EURO GOVT-Spanish debt leads ECB-inspired peripheral rally
* Spain rallies, 10-year yields hit four month low sub-6 pct
* Mood positive on peripheral debt despite hurdles ahead
* Safe-haven bids for Bunds diminished, eyes on U.S. data
By William James
LONDON, Sept 7 (Reuters) - Spanish 10-year bond yields fell below 6 percent for the first time since May on Friday as an ECB plan to buy government debt was seen as a first step towards restoring faith in the euro zone's ability to tackle its debt crisis.
European Central Bank chief Mario Draghi on Thursday committed the bank to potentially unlimited buying of bonds with maturities of up to three years, albeit with tight conditions, i n a landmark step toward addressing the crisis, which is threatening Spain's ability to fund itself.
Spanish 10-year yields fell the furthest on Friday and were last at 5.76 percent, down 32 basis points, having fallen from more than 7.5 percent in July.
Yields on two-year Spanish bonds, within the scope of the ECB plan, fell by 6 bps to 3.00 percent with traders saying they had limited room left to rally, having already tumbled from around 7 percent over the last six weeks.
"It's driving confidence through the market. You see the rally extending to longer maturities whereas in previous times the rally was concentrated on the short end," said Alessandro Giansanti, strategist at ING in Amsterdam.
Previous attempts to solve the crisis by buying bonds or pumping banks full of cheap cash had limited impact on longer-dated debt as investors remained sceptical, but the scale of the ECB's latest commitment has fuelled greater optimism.
Italian, Portuguese and Irish bond yields also fell, and the greater appetite for risk, and higher returns, saw French and Belgian debt outperform German Bunds - the region's lowest-yielding, least-risky assets.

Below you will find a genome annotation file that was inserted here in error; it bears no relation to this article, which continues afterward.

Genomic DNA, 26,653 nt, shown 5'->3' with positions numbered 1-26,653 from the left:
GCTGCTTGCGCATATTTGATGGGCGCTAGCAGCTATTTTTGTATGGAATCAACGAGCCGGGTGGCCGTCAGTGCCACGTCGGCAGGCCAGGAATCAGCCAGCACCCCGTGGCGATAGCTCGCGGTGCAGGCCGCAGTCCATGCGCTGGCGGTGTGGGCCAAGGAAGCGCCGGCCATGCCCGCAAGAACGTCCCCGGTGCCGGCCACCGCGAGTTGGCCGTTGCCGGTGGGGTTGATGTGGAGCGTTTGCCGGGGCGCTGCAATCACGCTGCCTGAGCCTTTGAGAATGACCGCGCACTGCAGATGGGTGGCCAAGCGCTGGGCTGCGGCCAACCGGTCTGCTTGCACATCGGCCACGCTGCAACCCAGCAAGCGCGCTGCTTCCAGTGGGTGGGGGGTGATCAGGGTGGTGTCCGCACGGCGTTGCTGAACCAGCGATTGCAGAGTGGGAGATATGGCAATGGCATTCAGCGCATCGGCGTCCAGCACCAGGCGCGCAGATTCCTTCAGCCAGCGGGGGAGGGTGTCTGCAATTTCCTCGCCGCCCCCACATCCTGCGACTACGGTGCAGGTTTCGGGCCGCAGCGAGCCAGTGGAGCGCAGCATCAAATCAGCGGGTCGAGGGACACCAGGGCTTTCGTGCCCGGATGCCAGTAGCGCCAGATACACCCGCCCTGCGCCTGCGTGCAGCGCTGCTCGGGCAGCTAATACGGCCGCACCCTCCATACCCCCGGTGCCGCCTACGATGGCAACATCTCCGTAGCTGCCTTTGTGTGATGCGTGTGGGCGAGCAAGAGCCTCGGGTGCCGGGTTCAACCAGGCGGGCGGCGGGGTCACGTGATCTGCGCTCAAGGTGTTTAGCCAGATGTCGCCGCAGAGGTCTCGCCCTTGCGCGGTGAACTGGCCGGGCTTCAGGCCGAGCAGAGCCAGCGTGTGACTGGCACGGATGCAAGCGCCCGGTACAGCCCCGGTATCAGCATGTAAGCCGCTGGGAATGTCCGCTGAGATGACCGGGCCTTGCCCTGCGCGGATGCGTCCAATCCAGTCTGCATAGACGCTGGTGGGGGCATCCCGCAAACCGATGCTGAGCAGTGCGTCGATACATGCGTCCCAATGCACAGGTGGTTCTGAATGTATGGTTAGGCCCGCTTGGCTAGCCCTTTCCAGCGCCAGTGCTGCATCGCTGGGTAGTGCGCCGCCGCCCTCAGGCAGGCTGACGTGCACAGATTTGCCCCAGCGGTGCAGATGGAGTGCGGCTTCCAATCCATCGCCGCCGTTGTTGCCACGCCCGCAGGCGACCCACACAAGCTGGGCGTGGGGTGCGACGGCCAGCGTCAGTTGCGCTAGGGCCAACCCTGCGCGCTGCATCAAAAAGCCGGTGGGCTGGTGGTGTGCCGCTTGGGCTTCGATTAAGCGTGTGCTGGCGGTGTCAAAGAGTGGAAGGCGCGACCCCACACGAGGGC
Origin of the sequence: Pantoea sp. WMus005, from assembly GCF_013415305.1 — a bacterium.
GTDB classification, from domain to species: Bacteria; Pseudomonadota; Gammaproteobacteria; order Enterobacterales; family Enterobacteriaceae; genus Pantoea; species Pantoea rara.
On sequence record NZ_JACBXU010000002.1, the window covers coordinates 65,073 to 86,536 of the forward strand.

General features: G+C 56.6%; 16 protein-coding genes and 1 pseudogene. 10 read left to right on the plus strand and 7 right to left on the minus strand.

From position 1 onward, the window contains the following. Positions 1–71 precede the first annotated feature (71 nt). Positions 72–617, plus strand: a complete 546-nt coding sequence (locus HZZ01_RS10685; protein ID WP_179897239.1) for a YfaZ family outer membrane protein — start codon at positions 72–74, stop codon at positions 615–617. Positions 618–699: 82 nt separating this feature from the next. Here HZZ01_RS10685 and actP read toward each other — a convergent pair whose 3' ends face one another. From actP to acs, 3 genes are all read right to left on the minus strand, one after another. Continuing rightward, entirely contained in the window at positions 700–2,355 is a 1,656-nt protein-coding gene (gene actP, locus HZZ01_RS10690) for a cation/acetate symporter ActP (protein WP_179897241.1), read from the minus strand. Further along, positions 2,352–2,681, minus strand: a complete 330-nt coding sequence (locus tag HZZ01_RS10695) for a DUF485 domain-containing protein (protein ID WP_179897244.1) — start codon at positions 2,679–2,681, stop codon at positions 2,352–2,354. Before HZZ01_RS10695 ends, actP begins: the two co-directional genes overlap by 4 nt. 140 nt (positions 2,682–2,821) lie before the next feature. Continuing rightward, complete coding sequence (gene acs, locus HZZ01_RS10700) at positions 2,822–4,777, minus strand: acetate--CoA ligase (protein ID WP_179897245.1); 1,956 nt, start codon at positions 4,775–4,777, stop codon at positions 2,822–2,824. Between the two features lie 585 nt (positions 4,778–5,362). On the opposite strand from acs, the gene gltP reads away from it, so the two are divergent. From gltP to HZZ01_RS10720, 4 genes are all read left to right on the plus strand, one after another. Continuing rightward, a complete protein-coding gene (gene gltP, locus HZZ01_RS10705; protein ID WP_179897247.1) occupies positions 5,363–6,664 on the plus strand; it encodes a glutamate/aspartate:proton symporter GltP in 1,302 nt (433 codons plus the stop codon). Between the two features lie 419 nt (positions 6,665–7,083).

Nevertheless, whether those gains can be sustained in the medium term will be the true measure of the plan's success.
The ECB tied strict terms to any future bond purchases, meaning Spain would have to agree to conditions with the European rescue fund before bond buying could begin.
Spanish Prime Minister Mariano Rajoy appeared in no rush to seek a bailout on Thursday, potentially leaving markets in limbo and denting the positive mood.
"There's a lot in the price and Spain and Italy show no signs of asking for help - so how does that work?" a trader said.
SHOW THE MONEY
Although the verbal commitment to bond buying was welcomed, the dire economic situation in Spain, and Italy, means that to maintain low yields, the central bank would have to follow through on its word by purchasing debt.
"(In Spain) on the budget side and the macro side we will not have very positive data in the coming months, so I really see that to have a continuation in this move we will need to see a programme activated," ING's Giansanti said.
The Bund future was 48 ticks lower on the day at 139.69, having fallen by more than a point on Thursday as the ECB plans cooled demand for safe-haven assets, and after better-than-expected U.S. data.
Alongside the performance of peripheral euro zone debt, the direction of core markets will be determined by U.S. payrolls data on Friday, which will be watched for clues as to whether the U.S. Federal Reserve is likely to launch fresh stimulus measures.
"We've got non-farms coming up where people are expecting a firm number. This sell-off doesn't look like abating any time soon, and it's tricky to stand in the way of it," a second trader said.
The non-farm payrolls report due at 1230 GMT was forecast to show the addition of 125,000 jobs in August.
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